Q & A on COVID-19: Basic facts

1. What is SARS-CoV-2? What is COVID-19?

Severe Acute Respiratory Syndrome Coronavirus-2 (SARS-CoV-2) is the name given to the 2019 novel coronavirus. COVID-19 is the name given to the disease associated with the virus. SARS-CoV-2 is a new strain of coronavirus that has not been previously identified in humans.

2. Where do coronaviruses come from?

Coronaviruses are viruses that circulate among animals with some of them also known to infect humans.

Bats are considered natural hosts of these viruses yet several other species of animals are also known to act as sources. For instance, Middle East Respiratory Syndrome Coronavirus (MERS-CoV) is transmitted to humans from camels, and Severe Acute Respiratory Syndrome Coronavirus-1 (SARS-CoV-1) is transmitted to humans from civet cats. More information on coronaviruses can be found in the disease background of COVID-19.

Latest evidence on COVID-19

3. Is this virus comparable to SARS or to the seasonal flu?

The novel coronavirus detected in China in 2019 is closely related genetically to the SARS-CoV-1 virus. SARS emerged at the end of 2002 in China, and it caused more than 8 000 cases in 33 countries over a period of eight months. Around one in ten of the people who developed SARS died.

As of 24 April 2020, the COVID-19 outbreak had caused over 2 668 000 cases worldwide since the first case was reported in China in January 2020. Of these, more than 190 000 are known to have died.

See the situation updates for the latest available information.

COVID-19 situation update for the EU/EEA and the UK, as of 19 September 2020

COVID-19 situation update worldwide, as of 19 September 2020

While the viruses that cause both COVID-19 and seasonal influenza are transmitted from person-to-person and may cause similar symptoms, the two viruses are very different and do not behave in the same way.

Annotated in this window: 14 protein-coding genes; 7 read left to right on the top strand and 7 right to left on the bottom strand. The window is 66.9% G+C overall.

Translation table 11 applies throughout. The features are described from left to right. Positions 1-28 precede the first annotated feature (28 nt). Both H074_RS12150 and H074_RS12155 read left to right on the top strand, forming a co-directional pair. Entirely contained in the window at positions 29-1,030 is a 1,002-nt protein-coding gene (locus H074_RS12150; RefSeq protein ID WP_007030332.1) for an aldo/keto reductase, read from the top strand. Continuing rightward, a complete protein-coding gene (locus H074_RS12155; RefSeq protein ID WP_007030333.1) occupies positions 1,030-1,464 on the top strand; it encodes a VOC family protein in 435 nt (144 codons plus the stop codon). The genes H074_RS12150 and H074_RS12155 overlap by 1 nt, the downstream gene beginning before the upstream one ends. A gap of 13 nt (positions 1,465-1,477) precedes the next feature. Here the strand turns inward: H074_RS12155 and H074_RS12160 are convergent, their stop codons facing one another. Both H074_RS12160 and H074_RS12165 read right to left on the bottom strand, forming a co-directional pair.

ECDC estimates that between 15 000 and 75 000 people die prematurely due to causes associated with seasonal influenza infection each year in the EU, the UK, Norway, Iceland and Liechtenstein. This is approximately 1 in every 1 000 people who are infected. Despite the relatively low mortality rate for seasonal influenza, many people die from the disease due to the large number of people who contract it each year. The concern about COVID-19 is that, unlike influenza, there is no vaccine and no specific treatment for the disease. It also appears to be more transmissible than seasonal influenza. As it is a new virus, nobody has prior immunity, which means that the entire human population is potentially susceptible to SARS-CoV-2 infection.

4. What is the mode of transmission? How (easily) does it spread?

While animals are believed to be the original source, the virus spread is now from person to person (human-to-human transmission). There is not enough epidemiological information at this time to determine how easily this virus spreads between people, but it is currently estimated that, on average, one infected person will infect between two and three other people. 

The virus seems to be transmitted mainly via small respiratory droplets through sneezing, coughing, or when people interact with each other for some time in close proximity (usually less than one metre). These droplets can then be inhaled, or they can land on surfaces that others may come into contact with, who can then get infected when they touch their nose, mouth or eyes. The virus can survive on different surfaces from several hours (copper, cardboard) up to a few days (plastic and stainless steel). However, the amount of viable virus declines over time and may not always be present in sufficient numbers to cause infection.

The incubation period for COVID-19 (i.e. the time between exposure to the virus and onset of symptoms) is currently estimated to be between one and 14 days. 

We know that the virus can be transmitted when people who are infected show symptoms such as coughing. There is also some evidence suggesting that transmission can occur from a person that is infected even two days before showing symptoms; however, uncertainties remain about the effect of transmission by asymptomatic persons.   

5. When is a person infectious?

The infectious period may begin one to two days before symptoms appear, but people are likely most infectious during the symptomatic period, even if symptoms are mild and very non-specific. The infectious period is now estimated to last for 7-12 days in moderate cases and up to two weeks on average in severe cases.

6. How severe is COVID-19 infection?  

Preliminary data from the EU/EEA (from the countries with available data) show that around 20-30% of diagnosed COVID-19 cases are hospitalised and 4% have severe illness. Hospitalisation rates are higher for those aged 60 years and above, and for those with other underlying health conditions.